The trend has doubtlessly been helped along by celeb mummies tweeting and Instagramming pics of their swanky bashes to the world, but a baby shower doesn't have to come with an A list price tag!

Organising a baby shower

Showers are usually organised by friends of the mum-to-be, although of course there is no reason why you can’t throw your own. Sometimes work colleagues will arrange a baby shower for when the mum is about to go off on her maternity leave. However, bear in mind that mum will get tired as she begins to bloom so don’t leave it too late!

When and where to hold one

What you do is down to personal preferences – but bear in mind if you are organising the event for the mum-to-be, that she is unlikely to appreciate a boozy lunch she can't participate in, or a late night do. The practicalities of pregnancy must be taken into account.

That's probably why most baby showers are held at the mum's house, and usually during the day. Afternoon tea-style is always popular, and friends can all contribute by bringing a platter of sandwiches and cupcakes so the guest of honour doesn't have to do anything beyond enjoy herself.

Depending on the number of guests, and mum's stage of pregnancy, the party could just be a nice girly afternoon chatting and eating, or a pampering session or party games could be planned. If you are organising for a pregnant friend, always try and get a handle on what she would like (check with her partner or mum) so that she doesn't get any 'surprises' she might not want to participate in.

Present ideas

As baby will no doubt get a load of presents on their 'birthday', a baby shower is a nice opportunity to treat mum, so think about gifts for her at this stage – maybe a hair salon voucher to use after the birth, or a mobile beautician to come and give her a manicure and pedicure at the party or a few weeks before her due date (by which time reaching her own toes will be nigh-on impossible!).

Whatever you decide to do for your own – or your friends – baby shower, make it a day to remember by taking lots of pics and videos –it could be the last time you all get together before baby's arrival.

New Study Reveals Moms Need a Full Year for Recovery After Giving Birth

from Red Tricycle

Growing a baby a beautiful experience, but it’s also demanding on your body. New mothers may be told by books and doctors that they’ll be back to ‘normal’ within six weeks of giving birth, but a new study has found that most women take much longer to recover.

Dr. Julie Wray, a researcher at Salford University in England, interviewed women at different stages of post-partum life. She found that the standard six-week recovery period is a “complete fantasy,” and it can take a full year to recover from childbirth.

It’s not just physical recovery that’s needed, but mental as well. Many feel the pressure to get back on their feet soon after childbirth and feel it may be necessary to head back to work as early as six weeks.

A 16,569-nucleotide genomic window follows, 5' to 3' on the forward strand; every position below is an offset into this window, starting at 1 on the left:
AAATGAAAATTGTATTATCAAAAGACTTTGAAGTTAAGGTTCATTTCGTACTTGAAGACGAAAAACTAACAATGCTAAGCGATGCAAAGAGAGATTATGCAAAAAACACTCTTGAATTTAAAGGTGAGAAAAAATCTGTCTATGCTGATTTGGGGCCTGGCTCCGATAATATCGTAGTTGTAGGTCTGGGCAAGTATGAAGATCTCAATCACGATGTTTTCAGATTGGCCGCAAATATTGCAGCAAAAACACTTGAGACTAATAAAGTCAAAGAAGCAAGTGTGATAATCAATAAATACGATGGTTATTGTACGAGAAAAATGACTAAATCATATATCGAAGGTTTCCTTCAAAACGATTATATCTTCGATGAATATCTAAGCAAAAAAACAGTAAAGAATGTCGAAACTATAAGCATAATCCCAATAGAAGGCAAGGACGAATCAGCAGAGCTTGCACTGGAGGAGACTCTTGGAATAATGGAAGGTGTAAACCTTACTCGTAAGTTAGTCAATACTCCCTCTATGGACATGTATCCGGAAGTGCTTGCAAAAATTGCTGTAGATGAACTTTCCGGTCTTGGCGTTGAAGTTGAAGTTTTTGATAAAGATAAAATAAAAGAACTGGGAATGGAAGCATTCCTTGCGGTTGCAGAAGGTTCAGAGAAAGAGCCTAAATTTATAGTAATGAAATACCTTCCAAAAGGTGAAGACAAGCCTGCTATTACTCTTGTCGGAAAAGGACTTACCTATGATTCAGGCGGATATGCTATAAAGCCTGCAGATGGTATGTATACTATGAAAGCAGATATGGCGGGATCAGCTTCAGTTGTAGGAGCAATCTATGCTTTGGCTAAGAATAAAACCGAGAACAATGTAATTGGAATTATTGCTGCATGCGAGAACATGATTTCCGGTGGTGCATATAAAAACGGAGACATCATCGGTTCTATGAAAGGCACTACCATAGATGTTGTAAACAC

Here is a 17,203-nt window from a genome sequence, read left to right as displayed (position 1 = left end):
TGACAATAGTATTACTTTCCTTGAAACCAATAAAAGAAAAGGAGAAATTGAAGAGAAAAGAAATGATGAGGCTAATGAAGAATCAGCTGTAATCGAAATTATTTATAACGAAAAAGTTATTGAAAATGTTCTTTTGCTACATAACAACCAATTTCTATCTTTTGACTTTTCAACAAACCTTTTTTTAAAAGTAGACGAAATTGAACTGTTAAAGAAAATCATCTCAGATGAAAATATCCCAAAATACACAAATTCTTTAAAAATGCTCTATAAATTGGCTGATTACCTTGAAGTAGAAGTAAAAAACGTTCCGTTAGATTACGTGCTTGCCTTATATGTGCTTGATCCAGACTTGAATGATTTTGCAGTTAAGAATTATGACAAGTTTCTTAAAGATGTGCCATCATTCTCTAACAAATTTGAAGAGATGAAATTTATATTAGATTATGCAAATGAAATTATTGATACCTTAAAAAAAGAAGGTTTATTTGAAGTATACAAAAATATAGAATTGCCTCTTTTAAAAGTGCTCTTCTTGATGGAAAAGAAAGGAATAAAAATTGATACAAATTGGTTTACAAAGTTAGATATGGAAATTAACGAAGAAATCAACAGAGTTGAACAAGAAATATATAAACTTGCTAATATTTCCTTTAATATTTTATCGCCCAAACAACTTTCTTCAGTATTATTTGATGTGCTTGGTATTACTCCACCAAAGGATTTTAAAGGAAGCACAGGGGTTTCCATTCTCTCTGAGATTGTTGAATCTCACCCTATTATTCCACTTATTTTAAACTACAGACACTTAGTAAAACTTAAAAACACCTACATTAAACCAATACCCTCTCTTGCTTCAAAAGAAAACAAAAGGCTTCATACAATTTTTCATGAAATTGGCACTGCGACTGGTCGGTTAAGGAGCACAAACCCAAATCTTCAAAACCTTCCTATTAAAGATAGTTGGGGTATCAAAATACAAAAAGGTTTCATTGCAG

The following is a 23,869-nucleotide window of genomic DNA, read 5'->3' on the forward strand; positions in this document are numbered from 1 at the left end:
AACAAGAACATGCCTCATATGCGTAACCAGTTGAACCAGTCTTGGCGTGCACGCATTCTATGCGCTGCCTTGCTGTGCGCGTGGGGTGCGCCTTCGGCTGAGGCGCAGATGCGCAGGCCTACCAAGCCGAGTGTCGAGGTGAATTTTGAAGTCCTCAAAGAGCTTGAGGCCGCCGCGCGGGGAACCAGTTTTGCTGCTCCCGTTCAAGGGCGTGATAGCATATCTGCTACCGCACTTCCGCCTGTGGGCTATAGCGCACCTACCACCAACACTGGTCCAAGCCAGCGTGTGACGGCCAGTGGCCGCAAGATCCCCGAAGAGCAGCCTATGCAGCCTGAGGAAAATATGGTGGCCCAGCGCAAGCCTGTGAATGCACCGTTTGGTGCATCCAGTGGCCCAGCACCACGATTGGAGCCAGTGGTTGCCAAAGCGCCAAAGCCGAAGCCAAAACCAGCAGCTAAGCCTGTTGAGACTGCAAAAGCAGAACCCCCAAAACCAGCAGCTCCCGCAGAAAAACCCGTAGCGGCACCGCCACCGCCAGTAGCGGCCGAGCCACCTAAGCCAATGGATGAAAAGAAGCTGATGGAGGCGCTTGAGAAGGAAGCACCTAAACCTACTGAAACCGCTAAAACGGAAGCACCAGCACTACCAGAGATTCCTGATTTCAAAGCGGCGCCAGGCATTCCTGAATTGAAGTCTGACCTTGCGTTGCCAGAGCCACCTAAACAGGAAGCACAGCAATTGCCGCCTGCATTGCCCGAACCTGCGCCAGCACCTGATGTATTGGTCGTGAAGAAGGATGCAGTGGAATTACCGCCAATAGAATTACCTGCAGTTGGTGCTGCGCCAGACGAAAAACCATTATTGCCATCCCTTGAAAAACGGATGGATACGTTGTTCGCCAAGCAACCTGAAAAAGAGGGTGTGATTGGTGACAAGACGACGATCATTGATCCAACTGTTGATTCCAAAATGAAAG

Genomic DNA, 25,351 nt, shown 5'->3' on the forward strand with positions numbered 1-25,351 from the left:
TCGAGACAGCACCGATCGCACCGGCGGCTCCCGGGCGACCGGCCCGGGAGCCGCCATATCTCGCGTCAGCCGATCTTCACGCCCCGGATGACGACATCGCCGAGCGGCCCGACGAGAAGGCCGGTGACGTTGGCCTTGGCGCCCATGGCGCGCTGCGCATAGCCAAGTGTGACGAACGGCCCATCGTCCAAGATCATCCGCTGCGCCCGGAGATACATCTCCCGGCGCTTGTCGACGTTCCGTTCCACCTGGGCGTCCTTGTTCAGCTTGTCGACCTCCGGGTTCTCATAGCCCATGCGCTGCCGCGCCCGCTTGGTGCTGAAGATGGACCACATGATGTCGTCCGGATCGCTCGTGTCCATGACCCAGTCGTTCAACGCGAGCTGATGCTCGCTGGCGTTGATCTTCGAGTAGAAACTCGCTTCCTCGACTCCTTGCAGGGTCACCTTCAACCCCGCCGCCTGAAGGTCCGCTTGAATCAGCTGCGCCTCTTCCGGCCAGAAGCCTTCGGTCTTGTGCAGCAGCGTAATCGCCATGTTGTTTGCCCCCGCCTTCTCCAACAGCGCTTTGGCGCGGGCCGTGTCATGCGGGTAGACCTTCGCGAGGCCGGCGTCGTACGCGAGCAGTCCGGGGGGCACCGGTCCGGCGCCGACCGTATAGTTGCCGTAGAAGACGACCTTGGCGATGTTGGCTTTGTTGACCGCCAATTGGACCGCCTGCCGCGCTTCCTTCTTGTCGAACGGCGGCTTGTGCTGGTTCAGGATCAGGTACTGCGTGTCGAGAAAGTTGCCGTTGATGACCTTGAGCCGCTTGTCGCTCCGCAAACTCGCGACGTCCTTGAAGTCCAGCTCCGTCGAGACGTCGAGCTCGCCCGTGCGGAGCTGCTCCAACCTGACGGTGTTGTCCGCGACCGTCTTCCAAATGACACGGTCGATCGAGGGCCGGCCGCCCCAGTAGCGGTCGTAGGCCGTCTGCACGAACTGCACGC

Wray found that recovery should start in the hospital. Back in the day, women spent more time in the maternity ward learning how to take care of their infant and getting breastfeeding advice. Now, some women are discharged as early as six hours after giving birth and expected to just go with it, according to Wray’s research.

“The research shows that more realistic and woman-friendly postnatal services are needed,” Wray concluded. “Women feel that it takes much longer than six weeks to recover and they should be supported beyond the current six to eight weeks after birth.”

Recovery after childbirth is different for everyone, but the general consensus is that a full year to heal the body and mind is much better than a month and a half.

Find expert help for your growing family with British American Newborn Care.

The Complete Checklist for Car Journeys with Kids

By Jennifer at Jenography

Being from Texas, I have a particular love for road trips; the journey is part of the experience, with the open road, good music on the car stereo, chat, everything you need packed inside. Once you have kids, that list definitely expands and changes, as it does as children grow up.

Here, our list, honed over thousands of miles and hours spent in tailbacks.

1. Water

Better than sugary drinks or juice, whose taste can encourage kids to neck it…then immediately need a loo break.

2. Healthy, non-crumbly snacks

Crisps end up all over the footwell, raisins get ground into the upholstery. We opt for easy-to-hold snacks that you can pop into your mouth in one go or don’t leave reminders: dried apricots, nuts, ham sandwiches, fresh fruit like apples.

3. Pillows

What wonderful memories I have of taking long family trips lounging in the back of our station wagon surrounded by pillows, back before seat belt laws. Yet even now our tween and teen love taking a fluffy pillow to use as a table, sleeping cushion and, when it comes to it, divider between enemy territories.

4. Blanket

Travelling with kids frequently means setting off very early or late at night, to minimise traffic hold-ups. A fuzzy blanket turns the back seat into cosy den. A cuddly toy also helps.

5. A mental list of conversation starters, songs and games

There are loads of games you can buy for car journeys; just as good are family games from I Spy for younger kids to license-plate spotting to singalongs. We like Mad, Sad, Glad, where everyone goes around and tells what made them mad, sad and glad in the past week, month, etc. A great way to catch up with laconic teens. Looking for ideas? Check out The Lost Art of Having Fun.

6. Adapter to charge devices from the car